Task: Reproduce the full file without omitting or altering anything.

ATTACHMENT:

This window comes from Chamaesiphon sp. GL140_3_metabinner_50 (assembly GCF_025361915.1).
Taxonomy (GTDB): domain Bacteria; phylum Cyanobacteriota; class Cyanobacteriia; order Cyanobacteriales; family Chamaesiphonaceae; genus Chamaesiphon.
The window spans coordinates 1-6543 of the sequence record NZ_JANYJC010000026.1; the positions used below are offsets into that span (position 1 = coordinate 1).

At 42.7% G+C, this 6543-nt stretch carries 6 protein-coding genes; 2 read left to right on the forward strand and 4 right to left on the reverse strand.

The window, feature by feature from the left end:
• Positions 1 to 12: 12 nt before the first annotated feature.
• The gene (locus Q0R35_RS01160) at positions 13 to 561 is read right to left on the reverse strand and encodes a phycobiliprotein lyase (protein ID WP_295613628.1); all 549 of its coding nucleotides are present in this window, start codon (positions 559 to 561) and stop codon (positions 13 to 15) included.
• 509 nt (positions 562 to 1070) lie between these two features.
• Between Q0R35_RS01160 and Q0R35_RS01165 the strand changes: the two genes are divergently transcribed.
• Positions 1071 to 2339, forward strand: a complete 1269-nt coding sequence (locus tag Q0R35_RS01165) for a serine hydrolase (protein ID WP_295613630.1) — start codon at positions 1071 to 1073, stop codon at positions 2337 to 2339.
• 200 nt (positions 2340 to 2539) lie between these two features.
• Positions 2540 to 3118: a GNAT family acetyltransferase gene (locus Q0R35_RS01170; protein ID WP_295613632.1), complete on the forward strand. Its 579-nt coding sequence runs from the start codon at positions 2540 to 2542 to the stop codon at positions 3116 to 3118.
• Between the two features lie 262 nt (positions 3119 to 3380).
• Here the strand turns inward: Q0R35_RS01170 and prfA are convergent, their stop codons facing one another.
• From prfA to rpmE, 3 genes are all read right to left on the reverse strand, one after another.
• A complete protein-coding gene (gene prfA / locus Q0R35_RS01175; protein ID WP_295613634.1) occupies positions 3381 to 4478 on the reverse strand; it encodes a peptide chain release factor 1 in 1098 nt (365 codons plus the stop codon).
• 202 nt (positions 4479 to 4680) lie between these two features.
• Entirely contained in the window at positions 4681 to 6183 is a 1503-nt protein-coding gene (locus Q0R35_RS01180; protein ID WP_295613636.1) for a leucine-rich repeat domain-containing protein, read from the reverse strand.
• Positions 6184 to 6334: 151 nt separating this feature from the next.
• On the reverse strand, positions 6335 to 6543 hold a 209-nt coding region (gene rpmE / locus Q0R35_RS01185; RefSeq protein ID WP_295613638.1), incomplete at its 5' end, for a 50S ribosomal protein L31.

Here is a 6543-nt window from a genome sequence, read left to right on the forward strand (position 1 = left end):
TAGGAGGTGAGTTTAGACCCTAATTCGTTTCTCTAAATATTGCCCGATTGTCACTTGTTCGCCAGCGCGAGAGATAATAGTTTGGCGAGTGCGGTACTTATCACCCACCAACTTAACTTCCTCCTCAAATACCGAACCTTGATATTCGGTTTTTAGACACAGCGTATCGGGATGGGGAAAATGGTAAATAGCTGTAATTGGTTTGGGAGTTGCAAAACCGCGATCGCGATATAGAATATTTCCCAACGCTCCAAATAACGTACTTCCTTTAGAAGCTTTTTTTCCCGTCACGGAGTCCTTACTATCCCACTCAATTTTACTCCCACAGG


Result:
This window comes from Chamaesiphon sp. GL140_3_metabinner_50 (assembly GCF_025361915.1).
Taxonomy (GTDB): domain Bacteria; phylum Cyanobacteriota; class Cyanobacteriia; order Cyanobacteriales; family Chamaesiphonaceae; genus Chamaesiphon.
The window spans coordinates 1-6543 of the sequence record NZ_JANYJC010000026.1; the positions used below are offsets into that span (position 1 = coordinate 1).

At 42.7% G+C, this 6543-nt stretch carries 6 protein-coding genes; 2 read left to right on the forward strand and 4 right to left on the reverse strand.

The window, feature by feature from the left end:
• Positions 1 to 12: 12 nt before the first annotated feature.
• The gene (locus Q0R35_RS01160) at positions 13 to 561 is read right to left on the reverse strand and encodes a phycobiliprotein lyase (protein ID WP_295613628.1); all 549 of its coding nucleotides are present in this window, start codon (positions 559 to 561) and stop codon (positions 13 to 15) included.
• 509 nt (positions 562 to 1070) lie between these two features.
• Between Q0R35_RS01160 and Q0R35_RS01165 the strand changes: the two genes are divergently transcribed.
• Positions 1071 to 2339, forward strand: a complete 1269-nt coding sequence (locus tag Q0R35_RS01165) for a serine hydrolase (protein ID WP_295613630.1) — start codon at positions 1071 to 1073, stop codon at positions 2337 to 2339.
• 200 nt (positions 2340 to 2539) lie between these two features.
• Positions 2540 to 3118: a GNAT family acetyltransferase gene (locus Q0R35_RS01170; protein ID WP_295613632.1), complete on the forward strand. Its 579-nt coding sequence runs from the start codon at positions 2540 to 2542 to the stop codon at positions 3116 to 3118.
• Between the two features lie 262 nt (positions 3119 to 3380).
• Here the strand turns inward: Q0R35_RS01170 and prfA are convergent, their stop codons facing one another.
• From prfA to rpmE, 3 genes are all read right to left on the reverse strand, one after another.
• A complete protein-coding gene (gene prfA / locus Q0R35_RS01175; protein ID WP_295613634.1) occupies positions 3381 to 4478 on the reverse strand; it encodes a peptide chain release factor 1 in 1098 nt (365 codons plus the stop codon).
• 202 nt (positions 4479 to 4680) lie between these two features.
• Entirely contained in the window at positions 4681 to 6183 is a 1503-nt protein-coding gene (locus Q0R35_RS01180; protein ID WP_295613636.1) for a leucine-rich repeat domain-containing protein, read from the reverse strand.
• Positions 6184 to 6334: 151 nt separating this feature from the next.
• On the reverse strand, positions 6335 to 6543 hold a 209-nt coding region (gene rpmE / locus Q0R35_RS01185; RefSeq protein ID WP_295613638.1), incomplete at its 5' end, for a 50S ribosomal protein L31.

Here is a 6543-nt window from a genome sequence, read left to right on the forward strand (position 1 = left end):
TAGGAGGTGAGTTTAGACCCTAATTCGTTTCTCTAAATATTGCCCGATTGTCACTTGTTCGCCAGCGCGAGAGATAATAGTTTGGCGAGTGCGGTACTTATCACCCACCAACTTAACTTCCTCCTCAAATACCGAACCTTGATATTCGGTTTTTAGACACAGCGTATCGGGATGGGGAAAATGGTAAATAGCTGTAATTGGTTTGGGAGTTGCAAAACCGCGATCGCGATATAGAATATTTCCCAACGCTCCAAATAACGTACTTCCTTTAGAAGCTTTTTTTCCCGTCACGGAGTCCTTACTATCCCACTCAATTTTACTCCCACAGG